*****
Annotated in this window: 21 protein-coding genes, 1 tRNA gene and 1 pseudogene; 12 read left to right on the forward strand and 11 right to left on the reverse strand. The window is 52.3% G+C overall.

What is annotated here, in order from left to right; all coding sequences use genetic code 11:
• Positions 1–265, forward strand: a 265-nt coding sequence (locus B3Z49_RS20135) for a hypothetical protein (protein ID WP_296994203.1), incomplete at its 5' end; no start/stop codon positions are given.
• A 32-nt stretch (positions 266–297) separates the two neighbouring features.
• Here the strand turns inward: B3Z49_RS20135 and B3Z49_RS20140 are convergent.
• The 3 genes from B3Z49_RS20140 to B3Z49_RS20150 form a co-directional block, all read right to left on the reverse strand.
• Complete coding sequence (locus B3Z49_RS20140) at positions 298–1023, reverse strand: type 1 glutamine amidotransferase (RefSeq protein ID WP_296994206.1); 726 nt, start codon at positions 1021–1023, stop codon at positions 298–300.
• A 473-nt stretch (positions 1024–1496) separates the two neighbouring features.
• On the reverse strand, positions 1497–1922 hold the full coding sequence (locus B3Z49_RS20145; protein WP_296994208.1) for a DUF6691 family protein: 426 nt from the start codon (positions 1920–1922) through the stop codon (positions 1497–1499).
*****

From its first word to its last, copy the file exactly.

Annotated in this window: 21 protein-coding genes, 1 tRNA gene and 1 pseudogene; 12 read left to right on the forward strand and 11 right to left on the reverse strand. The window is 52.3% G+C overall.

What is annotated here, in order from left to right; all coding sequences use genetic code 11:
• Positions 1–265, forward strand: a 265-nt coding sequence (locus B3Z49_RS20135) for a hypothetical protein (protein ID WP_296994203.1), incomplete at its 5' end; no start/stop codon positions are given.
• A 32-nt stretch (positions 266–297) separates the two neighbouring features.
• Here the strand turns inward: B3Z49_RS20135 and B3Z49_RS20140 are convergent.
• The 3 genes from B3Z49_RS20140 to B3Z49_RS20150 form a co-directional block, all read right to left on the reverse strand.
• Complete coding sequence (locus B3Z49_RS20140) at positions 298–1023, reverse strand: type 1 glutamine amidotransferase (RefSeq protein ID WP_296994206.1); 726 nt, start codon at positions 1021–1023, stop codon at positions 298–300.
• A 473-nt stretch (positions 1024–1496) separates the two neighbouring features.
• On the reverse strand, positions 1497–1922 hold the full coding sequence (locus B3Z49_RS20145; protein WP_296994208.1) for a DUF6691 family protein: 426 nt from the start codon (positions 1920–1922) through the stop codon (positions 1497–1499).